In case you haven’t noticed by the slew of blogs discussing the 1992-93 playoffs, this week marks the 20th anniversary of Kerry Fraser’s blown call—a missed high-stick courtesy of Wayne Gretzky that bloodied Doug Gilmour. The infraction should have given the Leafs a power play on which they (as their faithful fans attest each May) would surely have scored to clinch the series. Afterward, the cup—their first cup since 1967—would have been theirs.
Sadly, this was not to be.
Instead, the Kings prevailed, leaving Leafs fans to berate Kerry Fraser every May 27.
Since almost every angle of this story has been covered, I’m focusing on a less discussed topic. If you want a thorough analysis of what happened that fateful night in May, check out posts on the subject by Sean McIndoe (a.k.a. Down Goes Brown).
If, however, you’d like to find out about the aftermath, then this post is for you.
Fraser has stated that he has had to carry that game with him as figurative baggage over the last twenty years. He doesn’t hold on to the memory himself; rather, bitter fans force him to bear their disappoint for life.
In light of these comments, I thought I’d offer a list of ways in which the memory of that incident might be haunting Fraser and how he might deal with the burden of that memory.
1. Attempting to get absolution
Immediately following the blown call, Fraser acted like any of us would and sought to absolve himself of his heinous trespass by seeking absolution from the Oracle of Apollo at Delphi. Unfortunately, the oracle informed him that while the classical hero Orestes could be forgiven for matricide, Fraser’s offence was beyond the power of gods or men to forgive. Immediately afterward, a plague of Furies rose from the underworld to torment the forsaken ref from that day onward.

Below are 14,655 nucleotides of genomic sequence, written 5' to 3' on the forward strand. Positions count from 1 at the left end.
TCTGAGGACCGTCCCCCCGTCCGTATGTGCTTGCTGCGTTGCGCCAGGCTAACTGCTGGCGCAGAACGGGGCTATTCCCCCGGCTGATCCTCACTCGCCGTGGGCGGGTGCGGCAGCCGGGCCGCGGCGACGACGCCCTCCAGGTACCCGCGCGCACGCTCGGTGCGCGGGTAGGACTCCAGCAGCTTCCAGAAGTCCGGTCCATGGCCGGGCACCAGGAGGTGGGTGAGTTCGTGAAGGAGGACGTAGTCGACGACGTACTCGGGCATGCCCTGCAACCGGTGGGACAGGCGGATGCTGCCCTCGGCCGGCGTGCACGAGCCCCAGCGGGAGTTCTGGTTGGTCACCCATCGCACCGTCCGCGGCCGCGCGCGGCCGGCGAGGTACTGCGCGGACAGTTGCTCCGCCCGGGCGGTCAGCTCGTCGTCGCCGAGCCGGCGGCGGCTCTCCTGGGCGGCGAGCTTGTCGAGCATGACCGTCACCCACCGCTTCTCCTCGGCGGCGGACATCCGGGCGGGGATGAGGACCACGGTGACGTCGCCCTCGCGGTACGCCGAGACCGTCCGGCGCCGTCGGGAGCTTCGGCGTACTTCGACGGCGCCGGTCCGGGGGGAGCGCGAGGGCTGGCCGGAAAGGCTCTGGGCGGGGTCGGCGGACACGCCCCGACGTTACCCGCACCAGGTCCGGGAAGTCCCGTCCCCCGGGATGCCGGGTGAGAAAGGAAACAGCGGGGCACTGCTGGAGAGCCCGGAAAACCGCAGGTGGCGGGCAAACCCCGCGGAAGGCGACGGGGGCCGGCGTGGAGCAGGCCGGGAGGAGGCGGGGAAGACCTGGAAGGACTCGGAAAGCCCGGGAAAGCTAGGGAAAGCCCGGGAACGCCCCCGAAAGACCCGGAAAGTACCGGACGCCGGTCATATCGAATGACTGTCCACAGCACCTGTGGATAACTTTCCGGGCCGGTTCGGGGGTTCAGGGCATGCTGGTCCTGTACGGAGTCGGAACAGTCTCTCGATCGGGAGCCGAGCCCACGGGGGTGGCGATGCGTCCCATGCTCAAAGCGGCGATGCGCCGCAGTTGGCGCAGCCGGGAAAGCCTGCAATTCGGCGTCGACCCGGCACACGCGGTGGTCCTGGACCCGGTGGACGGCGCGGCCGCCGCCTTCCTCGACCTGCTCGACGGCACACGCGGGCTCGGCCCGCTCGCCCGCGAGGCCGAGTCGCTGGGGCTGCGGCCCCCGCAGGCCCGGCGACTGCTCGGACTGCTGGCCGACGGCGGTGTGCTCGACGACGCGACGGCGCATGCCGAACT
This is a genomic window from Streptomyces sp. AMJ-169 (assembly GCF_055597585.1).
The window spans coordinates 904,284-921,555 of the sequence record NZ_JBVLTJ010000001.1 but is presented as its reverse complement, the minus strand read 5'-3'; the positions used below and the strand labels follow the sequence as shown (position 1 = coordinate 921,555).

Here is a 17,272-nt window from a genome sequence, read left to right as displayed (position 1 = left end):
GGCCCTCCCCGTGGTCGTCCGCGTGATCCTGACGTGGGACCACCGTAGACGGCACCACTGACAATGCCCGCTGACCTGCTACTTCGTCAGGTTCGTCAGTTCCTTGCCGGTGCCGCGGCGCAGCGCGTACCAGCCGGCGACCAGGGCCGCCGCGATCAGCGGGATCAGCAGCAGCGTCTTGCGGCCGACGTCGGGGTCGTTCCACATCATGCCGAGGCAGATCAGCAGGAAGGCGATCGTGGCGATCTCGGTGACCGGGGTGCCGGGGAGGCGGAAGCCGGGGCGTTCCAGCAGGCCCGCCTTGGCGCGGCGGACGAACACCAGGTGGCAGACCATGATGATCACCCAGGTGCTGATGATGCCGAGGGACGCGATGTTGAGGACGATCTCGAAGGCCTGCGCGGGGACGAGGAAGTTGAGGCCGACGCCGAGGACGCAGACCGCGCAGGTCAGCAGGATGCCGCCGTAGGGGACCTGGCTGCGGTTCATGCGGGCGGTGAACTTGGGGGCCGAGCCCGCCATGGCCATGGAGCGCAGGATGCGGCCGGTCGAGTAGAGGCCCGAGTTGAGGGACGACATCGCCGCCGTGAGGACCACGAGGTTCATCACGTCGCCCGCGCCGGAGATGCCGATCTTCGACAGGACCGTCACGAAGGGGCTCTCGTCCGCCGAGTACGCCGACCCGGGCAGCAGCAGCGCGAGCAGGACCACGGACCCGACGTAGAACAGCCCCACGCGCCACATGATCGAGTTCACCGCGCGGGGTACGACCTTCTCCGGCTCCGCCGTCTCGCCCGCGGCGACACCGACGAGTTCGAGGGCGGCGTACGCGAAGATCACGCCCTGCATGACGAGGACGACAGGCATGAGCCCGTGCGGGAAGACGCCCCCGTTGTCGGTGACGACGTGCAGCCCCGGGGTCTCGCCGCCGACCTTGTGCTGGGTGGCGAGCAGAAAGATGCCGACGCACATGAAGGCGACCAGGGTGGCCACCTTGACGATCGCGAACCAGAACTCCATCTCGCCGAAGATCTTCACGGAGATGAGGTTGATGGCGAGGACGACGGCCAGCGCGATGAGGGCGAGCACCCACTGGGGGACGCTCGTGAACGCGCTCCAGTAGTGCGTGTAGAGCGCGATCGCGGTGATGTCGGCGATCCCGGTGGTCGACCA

If you’d like to know what exactly “Furies” are, check out my previous post on the awesomest team in the CWHL: The Toronto Furies!
2. Scarring himself for life as an act of penance
An anonymous Bazooka Joe comic informed me that, immediately following the blown call, Fraser went into a black mood and was irreconcilable for weeks. During that time, he apparently decided to give himself jailhouse-style tattoos as a reminder of his crime against the Leafs and, by extension, humanity itself. He usually covers these tats with makeup, but I’ve put together an artistic rendition of what they might look like.
- 3. Joining a support group
- Having hit rock bottom in the 1993 offseason, Fraser eventually decided to seek help so that he could return to officiating in the next season.
- Since that summer, Fraser has attended a support group for people who have blown big moments in the history of sport. He’s sponsored by Bill Buckner who is also the founder of the group. Here’s a pamphlet advertising the organization.
- Buckner chose this phone number because, even if he forgets everything else that happened to him in life, no one will fail to remind him that he handed–or gloved–the 1986 World Series to the Mets.
4. Making amends
As part of his 12-step program with BB, Fraser has to make amends for having hurt people by his actions. On the top of his list is being forgiven by Wendel Clark, who led the Leafs to a glorious comeback in that fateful Game 6 by tying the game with a hat trick. That accomplishment, however, was ultimately rendered moot by Fraser’s poor officiating.